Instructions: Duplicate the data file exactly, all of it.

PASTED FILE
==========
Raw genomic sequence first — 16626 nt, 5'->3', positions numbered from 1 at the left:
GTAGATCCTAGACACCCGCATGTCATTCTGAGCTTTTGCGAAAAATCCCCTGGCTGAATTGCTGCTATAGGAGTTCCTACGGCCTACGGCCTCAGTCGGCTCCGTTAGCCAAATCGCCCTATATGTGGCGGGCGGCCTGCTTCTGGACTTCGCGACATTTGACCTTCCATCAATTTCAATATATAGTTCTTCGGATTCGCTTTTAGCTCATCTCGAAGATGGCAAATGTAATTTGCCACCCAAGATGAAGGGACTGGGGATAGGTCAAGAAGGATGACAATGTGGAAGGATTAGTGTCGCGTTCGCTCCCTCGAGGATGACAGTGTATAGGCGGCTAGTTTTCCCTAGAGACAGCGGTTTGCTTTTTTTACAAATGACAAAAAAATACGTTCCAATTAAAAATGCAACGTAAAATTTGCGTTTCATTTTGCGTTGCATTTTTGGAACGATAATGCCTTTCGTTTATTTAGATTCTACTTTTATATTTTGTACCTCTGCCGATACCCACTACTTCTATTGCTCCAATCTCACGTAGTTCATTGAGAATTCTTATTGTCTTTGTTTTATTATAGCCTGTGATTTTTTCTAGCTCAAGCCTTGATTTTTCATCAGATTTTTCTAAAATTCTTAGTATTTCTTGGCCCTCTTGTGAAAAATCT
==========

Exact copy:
Raw genomic sequence first — 16626 nt, 5'->3', positions numbered from 1 at the left:
GTAGATCCTAGACACCCGCATGTCATTCTGAGCTTTTGCGAAAAATCCCCTGGCTGAATTGCTGCTATAGGAGTTCCTACGGCCTACGGCCTCAGTCGGCTCCGTTAGCCAAATCGCCCTATATGTGGCGGGCGGCCTGCTTCTGGACTTCGCGACATTTGACCTTCCATCAATTTCAATATATAGTTCTTCGGATTCGCTTTTAGCTCATCTCGAAGATGGCAAATGTAATTTGCCACCCAAGATGAAGGGACTGGGGATAGGTCAAGAAGGATGACAATGTGGAAGGATTAGTGTCGCGTTCGCTCCCTCGAGGATGACAGTGTATAGGCGGCTAGTTTTCCCTAGAGACAGCGGTTTGCTTTTTTTACAAATGACAAAAAAATACGTTCCAATTAAAAATGCAACGTAAAATTTGCGTTTCATTTTGCGTTGCATTTTTGGAACGATAATGCCTTTCGTTTATTTAGATTCTACTTTTATATTTTGTACCTCTGCCGATACCCACTACTTCTATTGCTCCAATCTCACGTAGTTCATTGAGAATTCTTATTGTCTTTGTTTTATTATAGCCTGTGATTTTTTCTAGCTCAAGCCTTGATTTTTCATCAGATTTTTCTAAAATTCTTAGTATTTCTTGGCCCTCTTGTGAAAAATCT